Here’s what North Korea’s ‘new path’ could look like

It might be "Fire and Fury, Round II" or possibly a strategy to lure Trump into another summit.

North Korea's leader Kim Jong-un walk with South Korean President Moon Jae-in during a visit to Samjiyon guesthouse in Samjiyon on September 20, 2018 in Samjiyon, North Korea. (CREDIT:  Pyeongyang Press Corps/Pool/Getty Images)
North Korea's leader Kim Jong-un walk with South Korean President Moon Jae-in during a visit to Samjiyon guesthouse in Samjiyon on September 20, 2018 in Samjiyon, North Korea. (CREDIT: Pyeongyang Press Corps/Pool/Getty Images)

North Korean leader Kim Jong-un made an ominous statement during his new year address, saying that his country would pursue a “new path” if the United States insisted on pushing ahead with sanctions on his country.

This, despite President Donald Trump spending the better part of 2018 insisting that his tough talk (followed by some serious dictator worship) with Kim eliminated any threat from North Korea’s ballistic and nuclear weapons programs.

It is not entirely clear what Kim meant by his statement on Tuesday, but it does point to one essential thing: President Trump’s fast-and-loose style of negotiations won’t work with Kim. Whatever a “new path” is, experts say it will require diplomatic precision and finesse, as the alternative would be dangerous.

Robert Manning, resident senior fellow at the Atlantic Council’s Scowcroft Center for Strategy and Security, told ThinkProgress that Kim’s options are limited, given the security alliance between the United States and South Korea.


“I’m not sure what his path would be, other than his version of ‘fire and fury,'” said Manning, referring to threatening language Trump had used against North Korea.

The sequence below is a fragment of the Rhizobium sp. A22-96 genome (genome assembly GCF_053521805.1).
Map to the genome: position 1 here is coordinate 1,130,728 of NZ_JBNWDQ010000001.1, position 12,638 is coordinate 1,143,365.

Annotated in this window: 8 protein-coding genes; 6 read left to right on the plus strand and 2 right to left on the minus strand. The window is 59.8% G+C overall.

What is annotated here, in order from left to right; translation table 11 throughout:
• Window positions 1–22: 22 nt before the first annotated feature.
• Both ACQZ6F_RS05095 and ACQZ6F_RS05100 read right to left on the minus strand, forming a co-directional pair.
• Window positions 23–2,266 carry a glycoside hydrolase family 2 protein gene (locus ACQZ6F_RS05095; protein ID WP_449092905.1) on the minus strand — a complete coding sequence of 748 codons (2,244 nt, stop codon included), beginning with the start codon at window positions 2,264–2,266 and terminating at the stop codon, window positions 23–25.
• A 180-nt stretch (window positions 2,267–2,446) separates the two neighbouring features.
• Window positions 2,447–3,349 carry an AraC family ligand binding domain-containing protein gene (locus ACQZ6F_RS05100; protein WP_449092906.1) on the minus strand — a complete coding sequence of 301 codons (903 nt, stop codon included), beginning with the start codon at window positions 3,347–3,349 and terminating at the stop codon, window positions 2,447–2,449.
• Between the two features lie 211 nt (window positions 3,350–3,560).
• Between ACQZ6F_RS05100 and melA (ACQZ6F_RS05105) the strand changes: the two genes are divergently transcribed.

“That is going back to testing and accelerating development …of a long-range missile that can carry a nuclear warhead and strike a target with accuracy,” he added.

A path that would exclude the United States, at this point anyway, seems unlikely as it would force a choice for South Korea — a choice between its long-standing security alliance with the United States and negotiating some kind of agreement with North Korea, which is very much the nuclear threat at its door.

Manning said South Korean President Moon Jae-in has taken a hit in public opinion in making as much (or as little, depending on one’s perspective) progress as he has with North Korea.

Kim, though, is keen to keep pursuing this course. He’s working hard, said Manning, to drive a wedge between South Korea and the United States, and has actually proven himself to be quite adept at doing so.


“He’s taken it to a new level by advancing relations between the North and South [Koreas] farther than they’ve ever been, really,” said Manning.

And he’s pushing for more. For instance, he wants to open the Kaesong Industrial Region, where South Korea set up factories and hired tens of thousands of North Koreans (the region was shut down in 2016 over North Korea nuclear tests). But opening that industrial complex requires the Trump administration to lift sanctions.

Amb. Bonnie Jenkins, former coordinator for Threat Reduction Programs at the Bureau of International Security and Nonproliferation, told ThinkProgress that a path forward for Kim is clearly one with, at the very least, reduced sanctions.

“The question, of course, is what that means, in terms of what they [the North Koreans] are willing to do,” said Jenkins, who is currently an advisory board member for Foreign Policy for America.

It’s unlikely, she said, that a deal would be reached between the Koreas that does not include the United States, and the Trump administration is certainly aware of this. The security alliance, as well as the sanctions, are “big cards” that the United States holds.

“Nothing can really be resolved on the Korean Peninsula without the U.S. being involved,” she added.

Manning said that Kim sees Trump as a “soft target,” which is why efforts by other administration officials, including Pompeo, to further the negotiations have been contentious and have gone nowhere.


Neither Secretary of State Mike Pompeo nor the new envoy to North Korea, Steve Biegun, have been able to make any progress.

“Kim deserves a George Kennan diplomacy award,” said Manning. “He’s really done it brilliantly — to get North Korea accepted, like Pakistan and India, as a de-facto nuclear weapon state and treated as a country, and that’s where he’s trying to go.”

“Frightening prospect” of another summit

The United States made a huge mistake in accepting North Korea’s language in the bilateral statement made after the Singapore Summit in June, which in no way explained what “total denuclearization” meant, said Manning.